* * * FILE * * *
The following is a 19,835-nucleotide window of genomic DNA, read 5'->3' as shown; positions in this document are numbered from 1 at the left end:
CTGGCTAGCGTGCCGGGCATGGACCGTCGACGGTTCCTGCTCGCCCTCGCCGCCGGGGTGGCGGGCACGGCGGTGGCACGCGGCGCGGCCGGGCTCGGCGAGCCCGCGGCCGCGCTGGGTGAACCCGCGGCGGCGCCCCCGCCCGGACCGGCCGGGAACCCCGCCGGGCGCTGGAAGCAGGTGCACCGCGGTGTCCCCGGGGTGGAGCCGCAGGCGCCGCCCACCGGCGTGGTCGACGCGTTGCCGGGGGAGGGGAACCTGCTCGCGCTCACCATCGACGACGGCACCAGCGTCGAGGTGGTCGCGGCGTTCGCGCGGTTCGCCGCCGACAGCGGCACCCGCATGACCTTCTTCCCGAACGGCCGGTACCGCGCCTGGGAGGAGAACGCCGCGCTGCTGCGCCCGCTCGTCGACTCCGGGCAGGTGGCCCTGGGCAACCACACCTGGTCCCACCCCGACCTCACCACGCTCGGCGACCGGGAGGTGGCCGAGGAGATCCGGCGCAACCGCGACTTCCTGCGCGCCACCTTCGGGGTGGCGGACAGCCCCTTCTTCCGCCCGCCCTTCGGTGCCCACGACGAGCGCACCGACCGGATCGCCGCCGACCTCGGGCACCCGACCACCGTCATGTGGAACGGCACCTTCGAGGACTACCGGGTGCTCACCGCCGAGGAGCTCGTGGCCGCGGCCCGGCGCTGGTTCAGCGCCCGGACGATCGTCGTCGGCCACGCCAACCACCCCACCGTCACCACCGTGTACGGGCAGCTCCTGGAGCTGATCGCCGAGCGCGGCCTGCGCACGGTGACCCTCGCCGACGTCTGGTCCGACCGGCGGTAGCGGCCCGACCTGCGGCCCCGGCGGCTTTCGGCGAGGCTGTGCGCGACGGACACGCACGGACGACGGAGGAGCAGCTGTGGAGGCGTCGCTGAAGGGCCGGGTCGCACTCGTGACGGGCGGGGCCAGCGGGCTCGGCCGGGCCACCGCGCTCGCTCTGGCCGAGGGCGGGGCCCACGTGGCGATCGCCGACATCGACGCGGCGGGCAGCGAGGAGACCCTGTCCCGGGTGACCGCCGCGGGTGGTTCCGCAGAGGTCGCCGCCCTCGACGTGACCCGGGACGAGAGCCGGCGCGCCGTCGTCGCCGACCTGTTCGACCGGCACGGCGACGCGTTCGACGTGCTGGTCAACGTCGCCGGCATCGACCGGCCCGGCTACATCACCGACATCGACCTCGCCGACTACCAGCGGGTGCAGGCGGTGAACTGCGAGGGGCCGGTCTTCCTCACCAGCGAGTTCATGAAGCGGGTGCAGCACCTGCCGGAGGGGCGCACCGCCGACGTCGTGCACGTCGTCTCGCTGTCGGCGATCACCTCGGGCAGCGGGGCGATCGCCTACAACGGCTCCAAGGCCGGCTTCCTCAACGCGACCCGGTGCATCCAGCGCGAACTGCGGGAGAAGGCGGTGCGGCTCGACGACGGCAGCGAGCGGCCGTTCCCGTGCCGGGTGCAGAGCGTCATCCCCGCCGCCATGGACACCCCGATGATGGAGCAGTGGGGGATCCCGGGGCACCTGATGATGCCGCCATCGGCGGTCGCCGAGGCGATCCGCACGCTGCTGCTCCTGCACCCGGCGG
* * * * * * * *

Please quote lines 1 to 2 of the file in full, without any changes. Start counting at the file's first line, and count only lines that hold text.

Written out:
The following is a 19,835-nucleotide window of genomic DNA, read 5'->3' as shown; positions in this document are numbered from 1 at the left end:
CTGGCTAGCGTGCCGGGCATGGACCGTCGACGGTTCCTGCTCGCCCTCGCCGCCGGGGTGGCGGGCACGGCGGTGGCACGCGGCGCGGCCGGGCTCGGCGAGCCCGCGGCCGCGCTGGGTGAACCCGCGGCGGCGCCCCCGCCCGGACCGGCCGGGAACCCCGCCGGGCGCTGGAAGCAGGTGCACCGCGGTGTCCCCGGGGTGGAGCCGCAGGCGCCGCCCACCGGCGTGGTCGACGCGTTGCCGGGGGAGGGGAACCTGCTCGCGCTCACCATCGACGACGGCACCAGCGTCGAGGTGGTCGCGGCGTTCGCGCGGTTCGCCGCCGACAGCGGCACCCGCATGACCTTCTTCCCGAACGGCCGGTACCGCGCCTGGGAGGAGAACGCCGCGCTGCTGCGCCCGCTCGTCGACTCCGGGCAGGTGGCCCTGGGCAACCACACCTGGTCCCACCCCGACCTCACCACGCTCGGCGACCGGGAGGTGGCCGAGGAGATCCGGCGCAACCGCGACTTCCTGCGCGCCACCTTCGGGGTGGCGGACAGCCCCTTCTTCCGCCCGCCCTTCGGTGCCCACGACGAGCGCACCGACCGGATCGCCGCCGACCTCGGGCACCCGACCACCGTCATGTGGAACGGCACCTTCGAGGACTACCGGGTGCTCACCGCCGAGGAGCTCGTGGCCGCGGCCCGGCGCTGGTTCAGCGCCCGGACGATCGTCGTCGGCCACGCCAACCACCCCACCGTCACCACCGTGTACGGGCAGCTCCTGGAGCTGATCGCCGAGCGCGGCCTGCGCACGGTGACCCTCGCCGACGTCTGGTCCGACCGGCGGTAGCGGCCCGACCTGCGGCCCCGGCGGCTTTCGGCGAGGCTGTGCGCGACGGACACGCACGGACGACGGAGGAGCAGCTGTGGAGGCGTCGCTGAAGGGCCGGGTCGCACTCGTGACGGGCGGGGCCAGCGGGCTCGGCCGGGCCACCGCGCTCGCTCTGGCCGAGGGCGGGGCCCACGTGGCGATCGCCGACATCGACGCGGCGGGCAGCGAGGAGACCCTGTCCCGGGTGACCGCCGCGGGTGGTTCCGCAGAGGTCGCCGCCCTCGACGTGACCCGGGACGAGAGCCGGCGCGCCGTCGTCGCCGACCTGTTCGACCGGCACGGCGACGCGTTCGACGTGCTGGTCAACGTCGCCGGCATCGACCGGCCCGGCTACATCACCGACATCGACCTCGCCGACTACCAGCGGGTGCAGGCGGTGAACTGCGAGGGGCCGGTCTTCCTCACCAGCGAGTTCATGAAGCGGGTGCAGCACCTGCCGGAGGGGCGCACCGCCGACGTCGTGCACGTCGTCTCGCTGTCGGCGATCACCTCGGGCAGCGGGGCGATCGCCTACAACGGCTCCAAGGCCGGCTTCCTCAACGCGACCCGGTGCATCCAGCGCGAACTGCGGGAGAAGGCGGTGCGGCTCGACGACGGCAGCGAGCGGCCGTTCCCGTGCCGGGTGCAGAGCGTCATCCCCGCCGCCATGGACACCCCGATGATGGAGCAGTGGGGGATCCCGGGGCACCTGATGATGCCGCCATCGGCGGTCGCCGAGGCGATCCGCACGCTGCTGCTCCTGCACCCGGCGG